For 100% perennial ryegrass lawns, you’ll want to mow your lawn at 2 to 3 inches, which you can accomplish with a standard rotary mower. You can also use a reel mower—which I understand not everyone has—to keep the grass shorter than 1”. 

Regardless of the type of mower you use, try to take off no more than one-third of the grass height each time you mow. If you’re keeping your grass shorter, you’ll need to trim often to follow this rule. Also, keep your mower blades sharp to cut off the spikelets of seed heads that develop cleanly.

Note: Check out our article containing the best mowing tips if you need to brush up on your grass-cutting skills. 

Keep Air and Water Moving into the Soil 

Thatch isn’t usually a problem with perennial ryegrass since it’s a bunch-type species. It doesn’t produce thatch like Kentucky bluegrass or fine fescue, so dethatching is rarely necessary. 

However, you must still watch for soil compaction and aerate the lawn as needed.

Over time, the soil under your lawn may naturally compact from the weight of the mower or foot traffic across it. The soil particles are pushed together as it gets compressed, and the free space between them gets squeezed out. Water, oxygen, and fertilizer nutrients hang out in this free space. So, when the soil becomes compacted, these things sit on top of the soil surface instead of moving down into the root zone.

Core aeration is the most efficient way to break up soil compaction. Heavy clay soils can be aerated every spring or fall, and lighter soils can stretch to every two or three years. During the process, soil plugs are pulled from the ground, opening up the compaction, allowing water and air to permeate the soil.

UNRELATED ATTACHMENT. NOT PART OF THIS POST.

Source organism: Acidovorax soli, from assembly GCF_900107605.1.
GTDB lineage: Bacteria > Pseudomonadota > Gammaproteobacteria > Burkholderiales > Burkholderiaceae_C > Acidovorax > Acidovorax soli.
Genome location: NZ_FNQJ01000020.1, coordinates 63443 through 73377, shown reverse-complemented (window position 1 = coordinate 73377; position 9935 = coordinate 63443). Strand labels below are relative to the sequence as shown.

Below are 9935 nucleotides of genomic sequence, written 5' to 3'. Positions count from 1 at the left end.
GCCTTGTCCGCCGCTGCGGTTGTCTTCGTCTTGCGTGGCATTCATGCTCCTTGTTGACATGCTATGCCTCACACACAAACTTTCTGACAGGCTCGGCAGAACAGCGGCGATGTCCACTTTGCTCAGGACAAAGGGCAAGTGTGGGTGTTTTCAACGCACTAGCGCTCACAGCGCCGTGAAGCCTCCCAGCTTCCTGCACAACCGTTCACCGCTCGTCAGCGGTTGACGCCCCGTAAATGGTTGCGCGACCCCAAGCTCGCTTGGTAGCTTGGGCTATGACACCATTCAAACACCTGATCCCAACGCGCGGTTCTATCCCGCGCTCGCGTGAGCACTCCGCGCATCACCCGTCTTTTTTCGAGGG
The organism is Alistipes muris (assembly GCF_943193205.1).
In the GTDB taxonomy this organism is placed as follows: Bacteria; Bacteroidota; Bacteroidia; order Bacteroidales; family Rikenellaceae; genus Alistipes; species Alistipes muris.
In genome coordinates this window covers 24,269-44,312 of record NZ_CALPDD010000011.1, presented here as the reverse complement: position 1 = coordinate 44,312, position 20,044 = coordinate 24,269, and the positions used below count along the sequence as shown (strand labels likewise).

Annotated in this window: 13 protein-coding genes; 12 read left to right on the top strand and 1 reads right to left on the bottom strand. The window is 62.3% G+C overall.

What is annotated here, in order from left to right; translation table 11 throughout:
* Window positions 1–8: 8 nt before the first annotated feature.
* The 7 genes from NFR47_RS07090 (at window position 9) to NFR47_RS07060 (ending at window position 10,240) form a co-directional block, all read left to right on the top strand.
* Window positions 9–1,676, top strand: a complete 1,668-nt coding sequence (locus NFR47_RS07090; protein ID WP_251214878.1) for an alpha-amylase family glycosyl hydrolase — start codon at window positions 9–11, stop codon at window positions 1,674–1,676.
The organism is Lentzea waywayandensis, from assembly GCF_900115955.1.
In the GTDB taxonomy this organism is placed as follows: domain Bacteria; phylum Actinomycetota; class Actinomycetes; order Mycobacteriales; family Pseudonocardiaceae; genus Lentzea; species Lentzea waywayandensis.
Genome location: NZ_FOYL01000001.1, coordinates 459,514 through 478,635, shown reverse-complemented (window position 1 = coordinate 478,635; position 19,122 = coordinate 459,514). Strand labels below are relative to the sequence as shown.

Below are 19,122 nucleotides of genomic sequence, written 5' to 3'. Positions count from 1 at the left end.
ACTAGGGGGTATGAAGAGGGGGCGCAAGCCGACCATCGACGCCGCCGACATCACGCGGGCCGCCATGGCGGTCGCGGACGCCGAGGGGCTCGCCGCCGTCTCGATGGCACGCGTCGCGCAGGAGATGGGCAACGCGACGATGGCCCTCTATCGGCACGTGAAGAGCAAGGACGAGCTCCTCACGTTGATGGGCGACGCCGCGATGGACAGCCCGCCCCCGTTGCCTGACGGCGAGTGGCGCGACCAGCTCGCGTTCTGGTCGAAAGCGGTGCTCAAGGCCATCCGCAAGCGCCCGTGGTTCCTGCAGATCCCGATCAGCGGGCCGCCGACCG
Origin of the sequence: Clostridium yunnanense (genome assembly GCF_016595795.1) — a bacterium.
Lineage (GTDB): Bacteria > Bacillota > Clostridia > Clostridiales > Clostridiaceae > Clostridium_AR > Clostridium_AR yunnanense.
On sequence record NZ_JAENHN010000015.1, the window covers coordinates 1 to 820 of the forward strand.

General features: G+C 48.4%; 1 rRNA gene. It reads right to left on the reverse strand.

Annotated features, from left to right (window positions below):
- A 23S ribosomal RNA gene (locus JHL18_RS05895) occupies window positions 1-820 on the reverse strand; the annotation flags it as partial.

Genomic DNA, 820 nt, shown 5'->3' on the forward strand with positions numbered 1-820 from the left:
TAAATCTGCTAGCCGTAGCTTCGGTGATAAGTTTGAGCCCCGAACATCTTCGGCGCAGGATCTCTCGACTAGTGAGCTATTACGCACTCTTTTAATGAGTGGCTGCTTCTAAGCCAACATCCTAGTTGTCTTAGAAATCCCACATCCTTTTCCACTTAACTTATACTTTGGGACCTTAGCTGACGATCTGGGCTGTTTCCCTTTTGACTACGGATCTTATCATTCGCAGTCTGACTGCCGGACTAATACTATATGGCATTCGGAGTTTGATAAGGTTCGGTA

Weed Control Options

Ryegrass has an interesting characteristic. It is an “allelopathic” grass: as it grows, it releases a chemical that inhibits other plants’ growth. They absorb this chemical when they take water through their roots, resulting in stunted growth. 

This trait is beneficial for helping to slow weed growth in your lawn, but it’s important to know it won’t completely get rid of all of the weeds. Keep this trait in mind when planting near something you don’t want negatively affected. 

To prevent weeds from sprouting up in your lawn, I highly recommend using a pre-emergent herbicide in the early spring or fall to prevent summer and winter annual weeds. Then spot-treat with a post-emergent product such as 2,4-D, dicamba, or mecoprop as needed. 

Pro Tip: Pre-emergent products must be put down when soil temperatures are below a certain threshold. Check with your local extension office for the best time to apply.

Prevent Insect and Disease Problems